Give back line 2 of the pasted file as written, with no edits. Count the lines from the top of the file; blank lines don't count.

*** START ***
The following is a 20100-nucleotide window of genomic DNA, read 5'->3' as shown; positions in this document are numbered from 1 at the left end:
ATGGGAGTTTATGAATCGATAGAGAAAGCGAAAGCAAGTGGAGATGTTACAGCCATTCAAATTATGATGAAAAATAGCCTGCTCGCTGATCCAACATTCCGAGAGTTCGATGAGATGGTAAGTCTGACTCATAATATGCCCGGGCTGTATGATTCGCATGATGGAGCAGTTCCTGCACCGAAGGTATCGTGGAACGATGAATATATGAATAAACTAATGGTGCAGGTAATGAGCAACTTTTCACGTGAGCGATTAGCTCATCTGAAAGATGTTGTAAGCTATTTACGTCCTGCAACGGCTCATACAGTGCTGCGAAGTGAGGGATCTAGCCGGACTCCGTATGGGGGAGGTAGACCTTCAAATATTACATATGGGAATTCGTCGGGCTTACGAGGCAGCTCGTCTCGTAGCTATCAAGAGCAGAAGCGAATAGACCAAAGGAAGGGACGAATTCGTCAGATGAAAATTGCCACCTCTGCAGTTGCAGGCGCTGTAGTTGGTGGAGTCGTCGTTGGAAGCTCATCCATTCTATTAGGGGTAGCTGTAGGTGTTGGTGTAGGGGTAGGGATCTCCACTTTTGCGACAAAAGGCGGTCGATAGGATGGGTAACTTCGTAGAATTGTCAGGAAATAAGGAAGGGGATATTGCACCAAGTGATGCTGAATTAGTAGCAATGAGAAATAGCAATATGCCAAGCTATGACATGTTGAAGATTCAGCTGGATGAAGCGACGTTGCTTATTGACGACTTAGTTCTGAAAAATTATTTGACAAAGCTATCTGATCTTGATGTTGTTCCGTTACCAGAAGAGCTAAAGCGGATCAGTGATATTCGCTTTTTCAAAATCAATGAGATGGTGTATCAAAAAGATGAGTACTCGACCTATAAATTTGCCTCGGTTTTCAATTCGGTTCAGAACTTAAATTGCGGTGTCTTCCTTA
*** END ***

ATGGGAGTTTATGAATCGATAGAGAAAGCGAAAGCAAGTGGAGATGTTACAGCCATTCAAATTATGATGAAAAATAGCCTGCTCGCTGATCCAACATTCCGAGAGTTCGATGAGATGGTAAGTCTGACTCATAATATGCCCGGGCTGTATGATTCGCATGATGGAGCAGTTCCTGCACCGAAGGTATCGTGGAACGATGAATATATGAATAAACTAATGGTGCAGGTAATGAGCAACTTTTCACGTGAGCGATTAGCTCATCTGAAAGATGTTGTAAGCTATTTACGTCCTGCAACGGCTCATACAGTGCTGCGAAGTGAGGGATCTAGCCGGACTCCGTATGGGGGAGGTAGACCTTCAAATATTACATATGGGAATTCGTCGGGCTTACGAGGCAGCTCGTCTCGTAGCTATCAAGAGCAGAAGCGAATAGACCAAAGGAAGGGACGAATTCGTCAGATGAAAATTGCCACCTCTGCAGTTGCAGGCGCTGTAGTTGGTGGAGTCGTCGTTGGAAGCTCATCCATTCTATTAGGGGTAGCTGTAGGTGTTGGTGTAGGGGTAGGGATCTCCACTTTTGCGACAAAAGGCGGTCGATAGGATGGGTAACTTCGTAGAATTGTCAGGAAATAAGGAAGGGGATATTGCACCAAGTGATGCTGAATTAGTAGCAATGAGAAATAGCAATATGCCAAGCTATGACATGTTGAAGATTCAGCTGGATGAAGCGACGTTGCTTATTGACGACTTAGTTCTGAAAAATTATTTGACAAAGCTATCTGATCTTGATGTTGTTCCGTTACCAGAAGAGCTAAAGCGGATCAGTGATATTCGCTTTTTCAAAATCAATGAGATGGTGTATCAAAAAGATGAGTACTCGACCTATAAATTTGCCTCGGTTTTCAATTCGGTTCAGAACTTAAATTGCGGTGTCTTCCTTA